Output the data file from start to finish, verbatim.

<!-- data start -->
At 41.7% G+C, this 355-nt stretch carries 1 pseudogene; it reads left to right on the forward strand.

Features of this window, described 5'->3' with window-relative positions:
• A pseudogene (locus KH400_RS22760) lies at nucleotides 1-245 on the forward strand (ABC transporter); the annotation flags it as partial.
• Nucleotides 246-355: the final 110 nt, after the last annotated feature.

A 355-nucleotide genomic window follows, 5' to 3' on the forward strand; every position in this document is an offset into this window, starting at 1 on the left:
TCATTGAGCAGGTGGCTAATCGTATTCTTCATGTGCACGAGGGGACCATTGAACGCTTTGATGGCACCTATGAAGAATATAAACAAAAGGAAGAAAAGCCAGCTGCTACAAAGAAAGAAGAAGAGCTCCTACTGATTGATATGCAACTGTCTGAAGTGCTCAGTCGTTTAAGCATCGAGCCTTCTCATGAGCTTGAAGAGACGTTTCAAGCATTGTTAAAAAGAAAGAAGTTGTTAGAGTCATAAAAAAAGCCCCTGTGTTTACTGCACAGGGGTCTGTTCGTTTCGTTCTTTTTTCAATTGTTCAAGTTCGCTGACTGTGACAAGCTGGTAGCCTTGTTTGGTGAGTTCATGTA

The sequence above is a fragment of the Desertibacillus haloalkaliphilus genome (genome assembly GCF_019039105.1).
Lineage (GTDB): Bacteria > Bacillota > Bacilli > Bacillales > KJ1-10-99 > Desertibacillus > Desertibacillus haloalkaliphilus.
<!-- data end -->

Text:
At 41.7% G+C, this 355-nt stretch carries 1 pseudogene; it reads left to right on the forward strand.

Features of this window, described 5'->3' with window-relative positions:
• A pseudogene (locus KH400_RS22760) lies at nucleotides 1-245 on the forward strand (ABC transporter); the annotation flags it as partial.
• Nucleotides 246-355: the final 110 nt, after the last annotated feature.

A 355-nucleotide genomic window follows, 5' to 3' on the forward strand; every position in this document is an offset into this window, starting at 1 on the left:
TCATTGAGCAGGTGGCTAATCGTATTCTTCATGTGCACGAGGGGACCATTGAACGCTTTGATGGCACCTATGAAGAATATAAACAAAAGGAAGAAAAGCCAGCTGCTACAAAGAAAGAAGAAGAGCTCCTACTGATTGATATGCAACTGTCTGAAGTGCTCAGTCGTTTAAGCATCGAGCCTTCTCATGAGCTTGAAGAGACGTTTCAAGCATTGTTAAAAAGAAAGAAGTTGTTAGAGTCATAAAAAAAGCCCCTGTGTTTACTGCACAGGGGTCTGTTCGTTTCGTTCTTTTTTCAATTGTTCAAGTTCGCTGACTGTGACAAGCTGGTAGCCTTGTTTGGTGAGTTCATGTA

The sequence above is a fragment of the Desertibacillus haloalkaliphilus genome (genome assembly GCF_019039105.1).
Lineage (GTDB): Bacteria > Bacillota > Bacilli > Bacillales > KJ1-10-99 > Desertibacillus > Desertibacillus haloalkaliphilus.